Transplant recipient age (mean±SD) years  48.3±16.2 
Sex   
Female (%)  160 (37.7%) 
Male (%)  264 (62.3%) 
Cause of renal failure   
Glomerulonephritis  95 (22.4%) 
Polycystic kidney disease  58 (13.6%) 
Diabetes  52 (12.3%) 
Vascular  38 (8.9%) 
Uropathy  25 (5.9%) 
Tubulo-interstitial nephritis  24 (5.7%) 
Unknown  102 (24.1%) 
Other  30 (7.1%) 
History of kidney transplant   
None  370 (87.2%) 
44 (10.4%) 
8 (1.9%) 
2 (0.5%) 
Donor age (mean±SD) years  50.0±25.0 
Use of a perfusion machine   
Yes (%)  82 (19.3%) 
No (%)  342 (80.7%) 
Conservative solution   
Celsior  263 (62.0%) 
IGL1  52 (12.3%) 
Custodiol  46 (10.8%) 
Scot15  23 (5.4%) 
KPS1  5 (1.2%) 
Other  35 (8.3%) 
Cold ischemia time (mean±SD) hours  16.8±7.2 
Warm ischemia time (mean±SD) minutes  58.5±27.3 





Table 2 - Microbial agents isolated from the 208 positive PS.
Organisms  Number of isolates on colonized PS
(n =251) 
Secondary acute graft pyelonephritis
(n =28) 
No pyelonephritis
(n =223) 
Gram-negative bacilli (n %)  40 (19.2%)  10 (4.8%)  30 (14.4%) 
Escherichia coli   16 (7.7%)  4 (1.9%)  12 (5.8%) 
Others  24 (11.5%)  6 (2.9%)  18 (8.6%) 
Gram-positive cocci (n %)  164 (78.8%)  13 (6.2%)  151 (72.6%) 
Coagulase-negative staphylococci   121 (58.2%)  12 (5.8%)  109 (52.4%) 
Staphylococcus aureus   9 (4.3%)  0 (0.0%)  9 (4.3%) 
Streptococcus   18 (8.6%)  1 (0.4%)  17 (8.2%) 
Others  16 (7.7%)  0 (0.0%)  16 (7.7%) 
Gram-positive bacilli (n %)  41 (19,7%)  3 (1.4%)  38 (18.3%) 
Yeasts (n %)  6 (2.9%)  2 (1.0%)  4 (1.9%) 
Candida albicans   5 (2.4%)  2 (1.0%)  3 (1.4%) 
Candida glabrata   1 (0.4%)  0 (0.0%)  1 (0.4%) 
Multimicrobial PS (n %)  37 (17.8%)  6 (2.9%)  31 (14.9%)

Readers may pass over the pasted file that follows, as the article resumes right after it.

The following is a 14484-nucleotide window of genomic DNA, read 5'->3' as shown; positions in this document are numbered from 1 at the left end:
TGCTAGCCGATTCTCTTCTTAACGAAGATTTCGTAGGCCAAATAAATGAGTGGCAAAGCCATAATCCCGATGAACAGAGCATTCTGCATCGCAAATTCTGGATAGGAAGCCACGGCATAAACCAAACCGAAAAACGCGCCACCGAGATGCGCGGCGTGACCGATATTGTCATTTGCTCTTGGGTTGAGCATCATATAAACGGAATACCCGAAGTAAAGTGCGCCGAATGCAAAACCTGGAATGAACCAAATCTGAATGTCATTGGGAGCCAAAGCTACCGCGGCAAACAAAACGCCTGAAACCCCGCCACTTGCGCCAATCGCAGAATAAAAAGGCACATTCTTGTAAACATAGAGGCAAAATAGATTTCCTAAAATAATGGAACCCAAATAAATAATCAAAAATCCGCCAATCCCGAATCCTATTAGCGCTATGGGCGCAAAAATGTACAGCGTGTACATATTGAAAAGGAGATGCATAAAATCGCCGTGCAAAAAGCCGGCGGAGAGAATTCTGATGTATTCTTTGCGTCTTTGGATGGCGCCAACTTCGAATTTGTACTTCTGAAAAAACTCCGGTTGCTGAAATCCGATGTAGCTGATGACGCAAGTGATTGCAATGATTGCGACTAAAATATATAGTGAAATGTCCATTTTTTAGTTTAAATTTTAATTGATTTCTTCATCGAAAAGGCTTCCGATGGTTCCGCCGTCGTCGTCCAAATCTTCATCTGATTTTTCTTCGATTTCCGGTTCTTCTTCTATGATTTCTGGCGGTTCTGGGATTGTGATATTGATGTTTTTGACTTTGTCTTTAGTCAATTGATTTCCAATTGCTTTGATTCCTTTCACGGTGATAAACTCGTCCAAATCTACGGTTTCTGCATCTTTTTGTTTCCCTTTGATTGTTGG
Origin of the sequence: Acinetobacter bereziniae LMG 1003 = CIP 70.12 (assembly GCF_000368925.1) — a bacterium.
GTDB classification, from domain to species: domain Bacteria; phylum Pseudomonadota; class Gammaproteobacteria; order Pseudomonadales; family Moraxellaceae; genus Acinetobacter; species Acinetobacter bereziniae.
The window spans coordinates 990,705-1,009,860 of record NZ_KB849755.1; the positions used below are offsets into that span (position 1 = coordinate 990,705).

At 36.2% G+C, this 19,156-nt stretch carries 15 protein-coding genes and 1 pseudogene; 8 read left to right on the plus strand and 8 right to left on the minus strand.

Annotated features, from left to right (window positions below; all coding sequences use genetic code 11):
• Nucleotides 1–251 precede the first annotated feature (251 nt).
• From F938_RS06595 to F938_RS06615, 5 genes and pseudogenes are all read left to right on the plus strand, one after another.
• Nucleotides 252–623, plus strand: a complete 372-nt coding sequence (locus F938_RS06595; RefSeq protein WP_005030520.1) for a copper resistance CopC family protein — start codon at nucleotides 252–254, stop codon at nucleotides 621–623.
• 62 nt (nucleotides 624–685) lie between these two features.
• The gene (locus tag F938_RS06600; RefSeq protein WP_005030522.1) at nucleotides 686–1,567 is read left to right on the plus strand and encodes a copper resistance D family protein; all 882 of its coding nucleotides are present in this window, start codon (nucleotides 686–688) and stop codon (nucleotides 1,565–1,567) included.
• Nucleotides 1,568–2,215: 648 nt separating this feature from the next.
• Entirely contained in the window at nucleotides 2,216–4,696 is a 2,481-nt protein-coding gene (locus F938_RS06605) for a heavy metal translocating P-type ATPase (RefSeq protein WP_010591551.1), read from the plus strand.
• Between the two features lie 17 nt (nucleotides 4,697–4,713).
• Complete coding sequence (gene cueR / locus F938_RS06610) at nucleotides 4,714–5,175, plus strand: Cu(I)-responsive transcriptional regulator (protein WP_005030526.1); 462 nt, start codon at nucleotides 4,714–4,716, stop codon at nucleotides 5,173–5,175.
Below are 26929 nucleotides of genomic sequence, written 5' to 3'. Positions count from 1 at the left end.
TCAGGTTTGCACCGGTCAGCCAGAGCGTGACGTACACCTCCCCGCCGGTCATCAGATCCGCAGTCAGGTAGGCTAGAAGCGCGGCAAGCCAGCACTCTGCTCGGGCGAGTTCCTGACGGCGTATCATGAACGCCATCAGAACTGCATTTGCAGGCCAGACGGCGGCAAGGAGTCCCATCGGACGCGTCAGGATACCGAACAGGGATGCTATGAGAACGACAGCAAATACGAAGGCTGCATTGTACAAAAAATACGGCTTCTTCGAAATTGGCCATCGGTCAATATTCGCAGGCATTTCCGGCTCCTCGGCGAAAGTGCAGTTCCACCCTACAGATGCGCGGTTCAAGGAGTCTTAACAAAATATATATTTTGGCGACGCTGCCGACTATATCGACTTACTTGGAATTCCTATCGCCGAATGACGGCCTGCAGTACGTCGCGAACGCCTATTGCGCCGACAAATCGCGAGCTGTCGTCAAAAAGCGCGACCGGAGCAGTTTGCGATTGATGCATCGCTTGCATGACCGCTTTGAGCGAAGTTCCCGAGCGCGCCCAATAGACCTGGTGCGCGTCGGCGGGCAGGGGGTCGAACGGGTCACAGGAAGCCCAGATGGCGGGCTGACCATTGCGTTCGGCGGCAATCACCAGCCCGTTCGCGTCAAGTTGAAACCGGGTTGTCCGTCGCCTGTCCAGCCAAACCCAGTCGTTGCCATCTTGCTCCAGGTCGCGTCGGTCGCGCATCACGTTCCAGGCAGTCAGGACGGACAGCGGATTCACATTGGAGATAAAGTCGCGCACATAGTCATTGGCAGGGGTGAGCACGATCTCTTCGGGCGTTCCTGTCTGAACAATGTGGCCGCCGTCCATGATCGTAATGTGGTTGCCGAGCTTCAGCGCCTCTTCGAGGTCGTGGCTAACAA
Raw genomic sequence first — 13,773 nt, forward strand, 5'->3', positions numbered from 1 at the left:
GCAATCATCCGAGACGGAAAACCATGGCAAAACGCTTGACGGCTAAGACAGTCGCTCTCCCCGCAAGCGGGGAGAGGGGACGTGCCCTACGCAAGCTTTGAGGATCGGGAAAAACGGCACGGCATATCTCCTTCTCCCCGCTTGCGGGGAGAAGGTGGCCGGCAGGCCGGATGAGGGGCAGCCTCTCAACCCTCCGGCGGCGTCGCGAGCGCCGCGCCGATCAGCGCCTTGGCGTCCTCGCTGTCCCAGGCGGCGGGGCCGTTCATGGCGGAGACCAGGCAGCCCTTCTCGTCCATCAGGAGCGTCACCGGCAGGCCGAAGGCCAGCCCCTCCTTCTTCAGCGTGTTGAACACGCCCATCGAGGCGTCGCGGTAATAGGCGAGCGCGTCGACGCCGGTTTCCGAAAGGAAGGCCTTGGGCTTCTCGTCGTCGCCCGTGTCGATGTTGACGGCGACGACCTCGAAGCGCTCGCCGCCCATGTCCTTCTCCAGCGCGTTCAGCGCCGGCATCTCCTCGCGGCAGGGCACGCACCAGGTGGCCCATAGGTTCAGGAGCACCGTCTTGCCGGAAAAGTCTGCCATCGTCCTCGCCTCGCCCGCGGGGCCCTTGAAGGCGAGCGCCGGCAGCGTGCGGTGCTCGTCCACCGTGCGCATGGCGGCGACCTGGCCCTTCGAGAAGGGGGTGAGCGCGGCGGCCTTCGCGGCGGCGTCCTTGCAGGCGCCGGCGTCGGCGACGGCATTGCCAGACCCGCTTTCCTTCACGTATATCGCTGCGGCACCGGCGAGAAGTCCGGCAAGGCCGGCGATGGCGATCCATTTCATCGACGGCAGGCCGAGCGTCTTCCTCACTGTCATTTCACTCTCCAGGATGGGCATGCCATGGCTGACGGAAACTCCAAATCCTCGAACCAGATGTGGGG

Table 3 - Bacteria or fungi found in urine analysis of the 45 patients suffering from graft pyelonephritis.
Strain  Value (%) 
Escherichia coli   24 (53.3%) 
Enterococcus faecalis   6 (13.3%) 
Klebsiella pneumoniae   5 (11.1%) 
Enterococcus faecium   1 (2.2%) 
Proteus vulgaris   1 (2.2%) 
Enterobacter cloacae   1 (2.2%) 
Salmonella typhymurium   1 (2.2%) 
Candida glabrata   1 (2.2%) 
Multiple strains  5 (11.1%) 





Table 4 - Risk factors of pyelonephritis (univariate analysis).
  No pyelonephritis
(n =379) 
Pyelonephritis
(n =45) 
P  
Sex      0.0011 
Female  133 (35.1%)  27 (60.0%)   
Male  246 (64.9%)  18 (40.0%)   
Preservative solution      0.9233 
Colonized  174 (45.9%)  21 (46.7%)   
Sterile  205 (54.1%)  24 (53.3%)   
Graft on perfusion machine      0.3591 
Yes  71 (18.7%)  11 (24.4%)   
No  308 (81.3%)  34 (75.6%)   
Anti-lymphocyte serum      0.0010 
Yes  163 (43.0%)  31 (68.9%)   
No  216 (57.0%)  14 (31.1%)   
Cold ischemia mean time (minutes)  1017  966  0.3287 
Warm ischemia mean time (minutes)  56.3  55.6  0.7744 





Table 5 - Risk factors of pyelonephritis (multivariate analysis).
  Odds ratio (CI=95%)  P -value 
Colonized preservation fluid  0.880 (0.464-1.669)  0.6965 
Female sex  2.557 (1.343-4.867)  0.0043 
Anti-lymphocyte serum  2.711 (1.384-5.313)  0.0037 





Table 6 - Differences between the Escherichia coli strains on the preservation solutions and the urines.
  Antibiogram of the preservation solution  Antibiogram of the urines 
Patient A     
Quinolones     
Nalidixic acid  Sensitive  Resistant 
Ciprofloxacin  Sensitive  Resistant 
Norfloxacin  Sensitive  Resistant 
Ofloxacin  Sensitive  Resistant 
Patient B     
Bêta-lactam     
Amoxicillin  Sensitive  Resistant 
Quinolones     
Nalidixic acid  Sensitive  Resistant 
Ciprofloxacin  Sensitive  Resistant 
Norfloxacin  Sensitive  Resistant 
Ofloxacin  Sensitive  Resistant